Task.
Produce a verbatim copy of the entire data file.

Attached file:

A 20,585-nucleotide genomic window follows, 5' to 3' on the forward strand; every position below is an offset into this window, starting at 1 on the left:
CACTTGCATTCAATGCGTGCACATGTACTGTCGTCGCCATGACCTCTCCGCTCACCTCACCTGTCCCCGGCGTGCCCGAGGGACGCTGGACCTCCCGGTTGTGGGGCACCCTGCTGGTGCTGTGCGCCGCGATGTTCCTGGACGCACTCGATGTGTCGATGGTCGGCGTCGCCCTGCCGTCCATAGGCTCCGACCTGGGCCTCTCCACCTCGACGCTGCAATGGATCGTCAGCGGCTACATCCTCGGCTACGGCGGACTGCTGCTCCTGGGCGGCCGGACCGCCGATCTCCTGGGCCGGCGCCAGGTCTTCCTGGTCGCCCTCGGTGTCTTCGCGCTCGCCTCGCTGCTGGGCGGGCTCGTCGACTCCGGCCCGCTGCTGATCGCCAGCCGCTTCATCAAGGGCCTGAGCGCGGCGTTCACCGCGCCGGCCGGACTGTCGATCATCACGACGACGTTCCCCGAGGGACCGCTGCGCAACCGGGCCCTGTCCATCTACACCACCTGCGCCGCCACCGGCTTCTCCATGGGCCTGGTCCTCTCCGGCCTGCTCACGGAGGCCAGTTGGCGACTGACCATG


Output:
A 20,585-nucleotide genomic window follows, 5' to 3' on the forward strand; every position below is an offset into this window, starting at 1 on the left:
CACTTGCATTCAATGCGTGCACATGTACTGTCGTCGCCATGACCTCTCCGCTCACCTCACCTGTCCCCGGCGTGCCCGAGGGACGCTGGACCTCCCGGTTGTGGGGCACCCTGCTGGTGCTGTGCGCCGCGATGTTCCTGGACGCACTCGATGTGTCGATGGTCGGCGTCGCCCTGCCGTCCATAGGCTCCGACCTGGGCCTCTCCACCTCGACGCTGCAATGGATCGTCAGCGGCTACATCCTCGGCTACGGCGGACTGCTGCTCCTGGGCGGCCGGACCGCCGATCTCCTGGGCCGGCGCCAGGTCTTCCTGGTCGCCCTCGGTGTCTTCGCGCTCGCCTCGCTGCTGGGCGGGCTCGTCGACTCCGGCCCGCTGCTGATCGCCAGCCGCTTCATCAAGGGCCTGAGCGCGGCGTTCACCGCGCCGGCCGGACTGTCGATCATCACGACGACGTTCCCCGAGGGACCGCTGCGCAACCGGGCCCTGTCCATCTACACCACCTGCGCCGCCACCGGCTTCTCCATGGGCCTGGTCCTCTCCGGCCTGCTCACGGAGGCCAGTTGGCGACTGACCATG